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Fiji: Journalists Should Expose Racist Politicians

Expose Racist Politicians: Rika

http://www.usp.ac.fj/journ/wansolnews/2006/march/wansol2803061.html

By Erica Lee

SUVA (Wansolwara Online/USP/Pacific Media Watch): Journalists have been urged to expose racist politicians at a regional media and elections workshop at the University of the South Pacific.

Fiji TV news director Netani Rika said politicians could be expected to pull out the race card during elections.

"They go around playing the race card. That is not the way we treat our neighbours of other ethnicities so why is it not working further up?² Rika said.

"We can stop it and we must stop it."

Fiji and the Solomon Islands are two countries in the region that have faced ethnically inspired political violence in recent years, leading to the toppling of governments.

The Solomon Islands will go to the polls on April 5 followed by Fiji on May 6-13.

Rika, a former Fiji Times deputy editor, warned journalists to be careful about taking politicians¹ speeches, especially when delivered in vernacular languages, and "preaching it".

"Speeches during elections are usually given in vernacular. Words sometimes have double meanings and politicians will turn it around and say that is not what I said,² Rika said.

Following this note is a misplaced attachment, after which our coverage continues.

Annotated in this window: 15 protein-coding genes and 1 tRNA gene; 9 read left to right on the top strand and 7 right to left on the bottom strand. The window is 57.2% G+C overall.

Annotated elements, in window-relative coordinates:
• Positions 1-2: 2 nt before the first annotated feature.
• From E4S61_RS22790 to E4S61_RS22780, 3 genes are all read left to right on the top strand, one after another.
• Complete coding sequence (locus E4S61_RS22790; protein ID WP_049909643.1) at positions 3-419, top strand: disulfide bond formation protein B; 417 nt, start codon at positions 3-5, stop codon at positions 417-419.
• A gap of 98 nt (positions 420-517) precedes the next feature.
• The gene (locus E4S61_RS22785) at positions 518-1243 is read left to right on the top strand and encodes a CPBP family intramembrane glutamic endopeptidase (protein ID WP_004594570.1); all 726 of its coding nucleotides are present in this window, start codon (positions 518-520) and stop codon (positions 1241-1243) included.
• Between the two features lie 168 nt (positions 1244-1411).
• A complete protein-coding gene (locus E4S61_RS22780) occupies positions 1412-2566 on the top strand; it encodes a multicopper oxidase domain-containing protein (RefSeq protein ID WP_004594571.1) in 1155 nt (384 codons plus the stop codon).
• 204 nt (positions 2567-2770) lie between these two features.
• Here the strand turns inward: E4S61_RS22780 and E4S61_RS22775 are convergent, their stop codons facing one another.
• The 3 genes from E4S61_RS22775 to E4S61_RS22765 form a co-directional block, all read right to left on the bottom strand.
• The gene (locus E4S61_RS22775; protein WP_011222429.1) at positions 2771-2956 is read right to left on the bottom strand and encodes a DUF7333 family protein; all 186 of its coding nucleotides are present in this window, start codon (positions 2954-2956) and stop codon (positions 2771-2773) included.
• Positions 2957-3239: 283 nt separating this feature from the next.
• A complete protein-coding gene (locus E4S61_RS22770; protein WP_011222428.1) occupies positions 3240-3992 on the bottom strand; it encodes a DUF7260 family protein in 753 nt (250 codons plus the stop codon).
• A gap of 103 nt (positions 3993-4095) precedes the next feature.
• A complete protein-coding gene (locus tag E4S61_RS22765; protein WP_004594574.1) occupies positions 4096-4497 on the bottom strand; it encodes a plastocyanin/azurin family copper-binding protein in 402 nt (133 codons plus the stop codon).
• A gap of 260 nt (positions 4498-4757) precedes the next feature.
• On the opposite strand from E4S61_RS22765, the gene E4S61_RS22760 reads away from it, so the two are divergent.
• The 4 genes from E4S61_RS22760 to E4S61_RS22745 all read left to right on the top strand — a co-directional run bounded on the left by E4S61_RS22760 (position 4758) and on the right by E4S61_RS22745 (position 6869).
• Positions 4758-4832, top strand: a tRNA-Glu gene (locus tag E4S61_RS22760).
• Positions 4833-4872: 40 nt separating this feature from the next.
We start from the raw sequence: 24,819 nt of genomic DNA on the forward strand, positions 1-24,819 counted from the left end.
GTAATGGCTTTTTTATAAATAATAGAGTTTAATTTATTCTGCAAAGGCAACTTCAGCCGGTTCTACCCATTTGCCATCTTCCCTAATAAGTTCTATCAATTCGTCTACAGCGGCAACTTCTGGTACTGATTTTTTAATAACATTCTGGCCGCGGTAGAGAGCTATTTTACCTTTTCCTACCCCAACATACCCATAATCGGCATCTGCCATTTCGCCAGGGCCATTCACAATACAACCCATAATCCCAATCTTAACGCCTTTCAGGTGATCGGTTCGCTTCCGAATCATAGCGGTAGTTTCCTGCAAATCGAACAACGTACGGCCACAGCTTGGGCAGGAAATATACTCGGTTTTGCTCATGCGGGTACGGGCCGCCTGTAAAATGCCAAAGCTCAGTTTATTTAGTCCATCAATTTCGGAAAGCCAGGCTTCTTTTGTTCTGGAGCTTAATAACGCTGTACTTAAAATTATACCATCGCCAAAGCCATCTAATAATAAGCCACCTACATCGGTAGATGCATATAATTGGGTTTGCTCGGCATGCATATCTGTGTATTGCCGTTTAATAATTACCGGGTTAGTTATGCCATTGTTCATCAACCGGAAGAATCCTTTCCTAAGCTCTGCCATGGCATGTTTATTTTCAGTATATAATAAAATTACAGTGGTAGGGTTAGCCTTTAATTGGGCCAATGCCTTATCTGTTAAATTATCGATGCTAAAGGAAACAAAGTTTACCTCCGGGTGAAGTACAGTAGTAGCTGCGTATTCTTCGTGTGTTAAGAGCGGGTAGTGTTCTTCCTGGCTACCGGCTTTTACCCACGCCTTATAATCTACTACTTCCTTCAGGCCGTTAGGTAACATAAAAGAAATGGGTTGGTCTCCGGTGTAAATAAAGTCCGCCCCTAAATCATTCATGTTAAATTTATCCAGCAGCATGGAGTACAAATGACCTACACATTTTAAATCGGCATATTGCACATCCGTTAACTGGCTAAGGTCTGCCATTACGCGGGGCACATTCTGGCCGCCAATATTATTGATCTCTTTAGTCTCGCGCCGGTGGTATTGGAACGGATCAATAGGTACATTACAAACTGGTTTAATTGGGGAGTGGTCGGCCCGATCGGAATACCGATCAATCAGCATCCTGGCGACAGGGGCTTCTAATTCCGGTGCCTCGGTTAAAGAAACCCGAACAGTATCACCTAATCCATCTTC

Fiji Human Rights Commission director Shaista Shameem said journalists have to make the connection between people and their government.

"When the public is informed, they become more enlightened and intellectual, which leads to a better government," she said.

"Elections are about exercising your right as a citizen and is often the only way for people to have a voice.²

University of the South Pacific history-politics senior lecturer Dr Rae Nicholl said voters needed to be informed about all the candidates, parties and policies, especially regarding women.

The media had a vital role in helping women get their message across to the voters.

The director of femLink Pacific, Sharon Bhagwan Rolls, said men¹s voices dominated hard news.

+++niuswire

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